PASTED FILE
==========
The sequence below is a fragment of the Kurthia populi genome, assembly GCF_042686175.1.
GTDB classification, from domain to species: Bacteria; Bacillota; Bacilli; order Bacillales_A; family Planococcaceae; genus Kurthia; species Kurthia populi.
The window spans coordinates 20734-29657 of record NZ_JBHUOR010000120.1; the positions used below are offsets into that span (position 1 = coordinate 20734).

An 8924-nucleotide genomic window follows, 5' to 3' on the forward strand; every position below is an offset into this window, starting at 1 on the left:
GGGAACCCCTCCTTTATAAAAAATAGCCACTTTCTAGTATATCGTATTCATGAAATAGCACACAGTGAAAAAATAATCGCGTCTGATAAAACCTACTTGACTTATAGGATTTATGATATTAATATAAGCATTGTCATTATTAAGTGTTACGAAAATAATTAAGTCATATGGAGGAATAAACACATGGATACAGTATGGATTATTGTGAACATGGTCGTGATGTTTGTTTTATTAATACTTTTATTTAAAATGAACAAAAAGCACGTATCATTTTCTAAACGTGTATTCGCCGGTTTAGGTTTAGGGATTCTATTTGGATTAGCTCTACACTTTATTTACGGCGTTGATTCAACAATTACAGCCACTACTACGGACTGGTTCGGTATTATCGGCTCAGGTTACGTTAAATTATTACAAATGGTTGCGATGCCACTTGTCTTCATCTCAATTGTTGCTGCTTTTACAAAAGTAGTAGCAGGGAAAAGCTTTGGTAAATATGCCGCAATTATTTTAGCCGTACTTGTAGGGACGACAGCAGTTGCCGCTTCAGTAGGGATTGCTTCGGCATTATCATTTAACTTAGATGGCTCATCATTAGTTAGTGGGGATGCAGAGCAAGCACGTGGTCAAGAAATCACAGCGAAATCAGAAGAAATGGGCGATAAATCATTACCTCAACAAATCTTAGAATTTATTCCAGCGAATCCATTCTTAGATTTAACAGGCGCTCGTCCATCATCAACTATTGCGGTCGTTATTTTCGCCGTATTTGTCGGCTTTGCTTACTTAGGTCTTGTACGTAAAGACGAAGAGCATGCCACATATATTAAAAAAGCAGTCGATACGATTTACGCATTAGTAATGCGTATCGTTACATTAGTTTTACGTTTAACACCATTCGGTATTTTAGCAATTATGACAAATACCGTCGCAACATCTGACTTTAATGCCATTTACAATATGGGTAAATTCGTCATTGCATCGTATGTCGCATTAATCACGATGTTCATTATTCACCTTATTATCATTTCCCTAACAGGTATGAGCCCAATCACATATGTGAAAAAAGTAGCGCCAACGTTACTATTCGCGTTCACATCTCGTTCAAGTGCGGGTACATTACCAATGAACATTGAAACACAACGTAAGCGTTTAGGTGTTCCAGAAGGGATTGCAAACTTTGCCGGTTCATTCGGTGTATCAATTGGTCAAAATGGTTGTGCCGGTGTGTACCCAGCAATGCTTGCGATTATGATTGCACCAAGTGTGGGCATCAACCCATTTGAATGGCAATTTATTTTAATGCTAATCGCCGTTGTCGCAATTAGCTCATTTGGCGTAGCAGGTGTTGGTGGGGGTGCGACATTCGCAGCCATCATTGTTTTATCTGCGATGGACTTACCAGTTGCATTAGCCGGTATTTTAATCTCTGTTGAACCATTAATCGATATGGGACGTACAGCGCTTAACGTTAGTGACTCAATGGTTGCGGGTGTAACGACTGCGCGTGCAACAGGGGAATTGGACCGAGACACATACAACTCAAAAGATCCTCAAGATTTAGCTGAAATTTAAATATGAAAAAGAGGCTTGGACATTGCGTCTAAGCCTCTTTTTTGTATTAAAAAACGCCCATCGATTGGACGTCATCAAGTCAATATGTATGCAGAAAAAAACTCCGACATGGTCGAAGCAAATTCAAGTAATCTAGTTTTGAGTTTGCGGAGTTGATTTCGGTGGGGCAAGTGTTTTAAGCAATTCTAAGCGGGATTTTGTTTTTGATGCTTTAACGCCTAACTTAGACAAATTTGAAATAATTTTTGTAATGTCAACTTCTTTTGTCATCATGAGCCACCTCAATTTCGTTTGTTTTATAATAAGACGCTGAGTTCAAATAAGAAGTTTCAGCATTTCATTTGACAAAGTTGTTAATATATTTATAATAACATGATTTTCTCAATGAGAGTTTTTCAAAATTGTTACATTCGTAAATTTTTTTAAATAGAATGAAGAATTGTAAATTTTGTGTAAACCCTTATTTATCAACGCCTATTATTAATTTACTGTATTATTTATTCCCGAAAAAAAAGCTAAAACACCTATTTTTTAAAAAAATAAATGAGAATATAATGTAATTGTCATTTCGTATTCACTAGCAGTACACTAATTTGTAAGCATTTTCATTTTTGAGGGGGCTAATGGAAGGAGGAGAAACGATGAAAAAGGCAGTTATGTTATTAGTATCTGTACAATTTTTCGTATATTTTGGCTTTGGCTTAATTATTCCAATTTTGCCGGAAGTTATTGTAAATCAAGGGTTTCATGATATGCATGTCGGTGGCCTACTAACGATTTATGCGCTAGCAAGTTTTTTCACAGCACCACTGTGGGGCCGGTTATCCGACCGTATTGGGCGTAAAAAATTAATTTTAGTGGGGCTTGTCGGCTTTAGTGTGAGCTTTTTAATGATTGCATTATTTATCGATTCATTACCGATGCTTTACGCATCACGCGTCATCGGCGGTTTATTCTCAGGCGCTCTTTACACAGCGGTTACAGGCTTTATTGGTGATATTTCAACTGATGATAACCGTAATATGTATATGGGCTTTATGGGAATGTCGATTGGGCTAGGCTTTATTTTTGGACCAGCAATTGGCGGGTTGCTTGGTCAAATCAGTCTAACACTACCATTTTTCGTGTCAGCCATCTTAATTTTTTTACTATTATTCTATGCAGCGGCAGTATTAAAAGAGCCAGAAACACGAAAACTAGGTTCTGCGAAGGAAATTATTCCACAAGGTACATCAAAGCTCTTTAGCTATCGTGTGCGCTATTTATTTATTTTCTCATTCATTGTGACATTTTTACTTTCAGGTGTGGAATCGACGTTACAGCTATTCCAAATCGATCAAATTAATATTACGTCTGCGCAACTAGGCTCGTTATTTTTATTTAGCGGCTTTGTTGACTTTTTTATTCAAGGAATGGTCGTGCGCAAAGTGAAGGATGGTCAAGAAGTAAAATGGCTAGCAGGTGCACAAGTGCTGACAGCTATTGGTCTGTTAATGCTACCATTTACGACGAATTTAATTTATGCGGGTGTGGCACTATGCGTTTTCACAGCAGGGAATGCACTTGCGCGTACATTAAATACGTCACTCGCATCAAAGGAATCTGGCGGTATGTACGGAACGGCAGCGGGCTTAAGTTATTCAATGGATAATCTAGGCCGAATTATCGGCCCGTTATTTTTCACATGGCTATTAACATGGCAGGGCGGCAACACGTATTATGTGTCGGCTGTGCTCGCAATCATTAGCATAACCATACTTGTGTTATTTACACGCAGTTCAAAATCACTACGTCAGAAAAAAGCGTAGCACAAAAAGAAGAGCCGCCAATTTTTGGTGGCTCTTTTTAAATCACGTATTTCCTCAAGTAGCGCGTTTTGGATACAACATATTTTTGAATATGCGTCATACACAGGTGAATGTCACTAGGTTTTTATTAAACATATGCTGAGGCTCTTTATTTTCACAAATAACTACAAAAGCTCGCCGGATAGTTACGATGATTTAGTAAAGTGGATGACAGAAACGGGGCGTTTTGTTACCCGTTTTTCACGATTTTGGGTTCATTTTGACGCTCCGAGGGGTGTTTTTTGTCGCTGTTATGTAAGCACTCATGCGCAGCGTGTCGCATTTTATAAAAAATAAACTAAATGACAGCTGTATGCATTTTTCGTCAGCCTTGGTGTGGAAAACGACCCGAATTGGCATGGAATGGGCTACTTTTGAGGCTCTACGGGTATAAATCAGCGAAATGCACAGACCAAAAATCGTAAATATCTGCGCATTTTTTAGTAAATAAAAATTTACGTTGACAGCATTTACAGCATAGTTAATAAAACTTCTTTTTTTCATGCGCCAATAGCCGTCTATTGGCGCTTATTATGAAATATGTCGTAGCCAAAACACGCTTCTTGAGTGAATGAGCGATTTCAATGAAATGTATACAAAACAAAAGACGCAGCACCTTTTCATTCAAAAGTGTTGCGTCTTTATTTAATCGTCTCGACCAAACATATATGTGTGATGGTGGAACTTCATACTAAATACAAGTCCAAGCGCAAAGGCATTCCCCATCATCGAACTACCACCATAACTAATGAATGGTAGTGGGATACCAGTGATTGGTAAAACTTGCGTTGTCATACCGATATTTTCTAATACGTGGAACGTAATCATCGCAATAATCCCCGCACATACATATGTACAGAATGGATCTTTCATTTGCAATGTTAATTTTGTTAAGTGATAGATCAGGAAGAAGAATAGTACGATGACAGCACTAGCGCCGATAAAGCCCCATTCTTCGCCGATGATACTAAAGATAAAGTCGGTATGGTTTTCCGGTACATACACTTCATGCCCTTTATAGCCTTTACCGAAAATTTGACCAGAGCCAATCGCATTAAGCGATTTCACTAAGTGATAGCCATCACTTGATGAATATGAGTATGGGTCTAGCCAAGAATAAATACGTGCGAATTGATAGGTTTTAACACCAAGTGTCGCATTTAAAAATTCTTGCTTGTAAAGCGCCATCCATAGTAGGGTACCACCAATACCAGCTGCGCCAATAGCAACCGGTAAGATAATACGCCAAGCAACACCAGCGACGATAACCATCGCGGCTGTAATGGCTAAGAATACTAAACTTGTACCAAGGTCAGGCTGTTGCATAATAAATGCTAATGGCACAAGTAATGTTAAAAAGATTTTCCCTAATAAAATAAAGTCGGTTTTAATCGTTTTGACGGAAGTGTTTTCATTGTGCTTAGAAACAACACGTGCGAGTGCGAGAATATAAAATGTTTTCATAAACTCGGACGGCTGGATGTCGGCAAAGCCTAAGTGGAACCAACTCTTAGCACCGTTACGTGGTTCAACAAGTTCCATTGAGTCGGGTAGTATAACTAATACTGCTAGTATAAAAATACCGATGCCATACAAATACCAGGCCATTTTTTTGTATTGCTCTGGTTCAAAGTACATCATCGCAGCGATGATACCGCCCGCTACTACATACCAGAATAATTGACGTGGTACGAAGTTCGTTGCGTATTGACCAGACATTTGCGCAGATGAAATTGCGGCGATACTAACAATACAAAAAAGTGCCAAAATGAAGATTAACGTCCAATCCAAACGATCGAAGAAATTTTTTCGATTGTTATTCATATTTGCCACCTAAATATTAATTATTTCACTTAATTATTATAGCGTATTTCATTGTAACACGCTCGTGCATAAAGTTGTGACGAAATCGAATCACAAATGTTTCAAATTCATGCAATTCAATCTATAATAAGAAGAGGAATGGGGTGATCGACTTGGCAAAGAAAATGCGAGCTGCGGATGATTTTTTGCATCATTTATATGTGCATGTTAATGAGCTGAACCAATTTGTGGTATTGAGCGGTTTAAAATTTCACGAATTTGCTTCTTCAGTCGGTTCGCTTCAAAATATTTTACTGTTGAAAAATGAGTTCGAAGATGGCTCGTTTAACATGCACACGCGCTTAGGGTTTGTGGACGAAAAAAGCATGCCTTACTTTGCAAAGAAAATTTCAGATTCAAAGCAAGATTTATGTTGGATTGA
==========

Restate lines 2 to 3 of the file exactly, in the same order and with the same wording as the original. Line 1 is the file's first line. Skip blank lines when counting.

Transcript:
GTDB classification, from domain to species: Bacteria; Bacillota; Bacilli; order Bacillales_A; family Planococcaceae; genus Kurthia; species Kurthia populi.
The window spans coordinates 20734-29657 of record NZ_JBHUOR010000120.1; the positions used below are offsets into that span (position 1 = coordinate 20734).